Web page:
May 21, 2017

St. Rita of Cascia, Religious, Patron of the Impossible

Saint Rita of Cascia

May 22nd, is the optional memorial of Saint Rita of Cascia. Most Catholics are familiar with Saint Jude as the patron saint of hopeless causes. What they might not know, however, is that there is another patron of the impossible, whose very life reflects faith in God despite difficult circumstances. She is St. Rita of Cascia.

Born in Italy in 1381, Rita expressed an interest in religious life at a very early age. In obedience to her parent’s wishes, she married at 18. The union was not a happy one. Her husband was a violent man, who passed his violent nature on to their twin sons. Rita did everything she could to be a model wife and mother. She was dedicated to converting her husband and sons, praying constantly for them.

After nearly 20 years of marriage, her husband was stabbed to death by an enemy and her two sons died shortly afterward. Alone, Rita decided to fulfill her lifelong wish to enter a religious order. Denied admittance three times because she was a widow, eventually the Augustinian nuns at Cascia would accept her.

One day, after hearing a sermon on the Passion of Christ, Rita returned to her cell. Kneeling before her crucifix, she implored: "Let me, my Jesus share in Thy suffering, at least of one of Thy thorns". Her prayer was miraculously answered, and she received a gash on her forehead. This was a mystical yet visible mark of Jesus’ wound from the crown of thorns, symbolizing her unity with Christ in his sufferings. Rita's religious life was marked by obedience and extreme penances.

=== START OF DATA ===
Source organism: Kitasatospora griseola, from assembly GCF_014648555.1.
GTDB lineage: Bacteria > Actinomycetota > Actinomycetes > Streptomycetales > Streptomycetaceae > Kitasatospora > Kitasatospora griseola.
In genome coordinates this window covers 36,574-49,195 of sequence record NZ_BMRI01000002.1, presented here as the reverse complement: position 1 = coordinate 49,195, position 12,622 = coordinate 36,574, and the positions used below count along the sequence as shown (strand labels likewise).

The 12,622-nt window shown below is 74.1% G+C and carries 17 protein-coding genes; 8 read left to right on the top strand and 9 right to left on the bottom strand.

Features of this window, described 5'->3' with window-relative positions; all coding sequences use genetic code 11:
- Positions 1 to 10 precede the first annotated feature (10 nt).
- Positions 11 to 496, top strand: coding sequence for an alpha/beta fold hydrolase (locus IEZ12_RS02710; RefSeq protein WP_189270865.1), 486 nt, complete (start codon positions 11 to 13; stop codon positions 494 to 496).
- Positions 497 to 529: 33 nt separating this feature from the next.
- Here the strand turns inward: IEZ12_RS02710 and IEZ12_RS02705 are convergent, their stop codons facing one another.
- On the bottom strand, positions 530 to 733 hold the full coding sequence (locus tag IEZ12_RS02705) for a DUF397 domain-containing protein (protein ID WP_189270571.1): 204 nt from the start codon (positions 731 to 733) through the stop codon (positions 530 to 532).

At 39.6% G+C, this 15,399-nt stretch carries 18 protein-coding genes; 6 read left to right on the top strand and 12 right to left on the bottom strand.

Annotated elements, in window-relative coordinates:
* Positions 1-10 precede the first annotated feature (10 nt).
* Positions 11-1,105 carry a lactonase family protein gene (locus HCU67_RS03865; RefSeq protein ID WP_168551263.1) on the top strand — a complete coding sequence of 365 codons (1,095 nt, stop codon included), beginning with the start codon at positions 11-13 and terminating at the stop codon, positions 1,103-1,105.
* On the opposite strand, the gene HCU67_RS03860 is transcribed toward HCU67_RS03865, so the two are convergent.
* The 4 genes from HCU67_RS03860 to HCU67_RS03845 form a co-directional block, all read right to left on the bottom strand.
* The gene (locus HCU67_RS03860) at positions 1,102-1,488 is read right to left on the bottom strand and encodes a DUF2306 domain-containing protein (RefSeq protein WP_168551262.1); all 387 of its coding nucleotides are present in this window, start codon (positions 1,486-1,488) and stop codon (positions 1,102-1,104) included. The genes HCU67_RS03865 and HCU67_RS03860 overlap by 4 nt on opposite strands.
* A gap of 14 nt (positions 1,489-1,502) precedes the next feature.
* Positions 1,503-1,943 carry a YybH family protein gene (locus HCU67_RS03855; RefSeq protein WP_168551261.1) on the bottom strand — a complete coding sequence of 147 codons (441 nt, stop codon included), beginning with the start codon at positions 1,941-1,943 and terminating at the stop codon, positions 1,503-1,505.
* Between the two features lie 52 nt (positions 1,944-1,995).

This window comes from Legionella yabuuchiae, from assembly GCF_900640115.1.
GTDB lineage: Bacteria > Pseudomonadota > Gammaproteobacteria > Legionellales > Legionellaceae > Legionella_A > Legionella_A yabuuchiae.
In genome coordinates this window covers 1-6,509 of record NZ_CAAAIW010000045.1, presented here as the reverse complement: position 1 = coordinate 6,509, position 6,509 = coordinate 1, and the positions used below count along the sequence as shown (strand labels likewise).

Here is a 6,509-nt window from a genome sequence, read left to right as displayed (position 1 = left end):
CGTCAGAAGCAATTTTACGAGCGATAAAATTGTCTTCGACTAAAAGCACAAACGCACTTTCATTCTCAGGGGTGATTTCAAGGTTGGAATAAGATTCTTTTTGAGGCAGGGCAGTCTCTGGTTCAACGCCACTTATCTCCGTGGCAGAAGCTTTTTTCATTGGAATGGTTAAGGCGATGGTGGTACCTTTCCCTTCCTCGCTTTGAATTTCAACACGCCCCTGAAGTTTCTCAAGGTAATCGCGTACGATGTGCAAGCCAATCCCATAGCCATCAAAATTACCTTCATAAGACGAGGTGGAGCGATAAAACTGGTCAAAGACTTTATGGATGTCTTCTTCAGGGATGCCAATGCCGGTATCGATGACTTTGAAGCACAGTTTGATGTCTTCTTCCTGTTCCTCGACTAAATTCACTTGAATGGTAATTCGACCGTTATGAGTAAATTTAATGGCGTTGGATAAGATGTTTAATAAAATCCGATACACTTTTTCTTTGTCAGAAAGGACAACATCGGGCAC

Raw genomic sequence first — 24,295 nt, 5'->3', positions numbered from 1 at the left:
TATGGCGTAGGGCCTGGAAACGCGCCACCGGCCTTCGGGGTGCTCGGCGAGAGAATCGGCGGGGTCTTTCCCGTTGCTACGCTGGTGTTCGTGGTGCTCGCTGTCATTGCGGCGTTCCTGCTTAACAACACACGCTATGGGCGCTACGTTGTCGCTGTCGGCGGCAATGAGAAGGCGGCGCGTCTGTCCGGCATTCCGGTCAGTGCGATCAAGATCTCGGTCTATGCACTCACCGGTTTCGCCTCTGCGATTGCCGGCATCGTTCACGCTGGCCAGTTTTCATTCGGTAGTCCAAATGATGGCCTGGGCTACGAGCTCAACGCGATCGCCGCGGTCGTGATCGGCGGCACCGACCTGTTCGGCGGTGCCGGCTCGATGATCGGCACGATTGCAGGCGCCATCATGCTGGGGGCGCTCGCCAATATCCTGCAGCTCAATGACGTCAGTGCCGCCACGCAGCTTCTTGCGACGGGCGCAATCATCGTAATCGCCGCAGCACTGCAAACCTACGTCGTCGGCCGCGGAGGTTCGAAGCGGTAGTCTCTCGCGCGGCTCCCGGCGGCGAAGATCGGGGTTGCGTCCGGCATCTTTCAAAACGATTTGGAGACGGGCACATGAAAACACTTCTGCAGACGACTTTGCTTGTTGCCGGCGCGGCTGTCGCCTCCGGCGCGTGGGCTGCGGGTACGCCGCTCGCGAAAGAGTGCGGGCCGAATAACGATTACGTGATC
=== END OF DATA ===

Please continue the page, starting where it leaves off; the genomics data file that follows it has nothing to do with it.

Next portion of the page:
Upon Saint Rita's death, in 1457, her face became radiant, while a fragrant odor emanated from her wound. The sweet odor is evident to this day on her incorrupt body. Also, it was reported that after her passing, her cell was bathed in heavenly light, and the bell of the monastery rang by itself. Pope Leo XIII canonized her on the Feast of the Ascension, May 24, 1900. Bestow on us, we pray, O Lord, the wisdom and strength of the Cross, with which you were pleased to endow Saint Rita, so that, suffering in every tribulation with Christ, we may participate ever more deeply in his Paschal Mystery. Through Our Lord and Savior, Jesus Christ.

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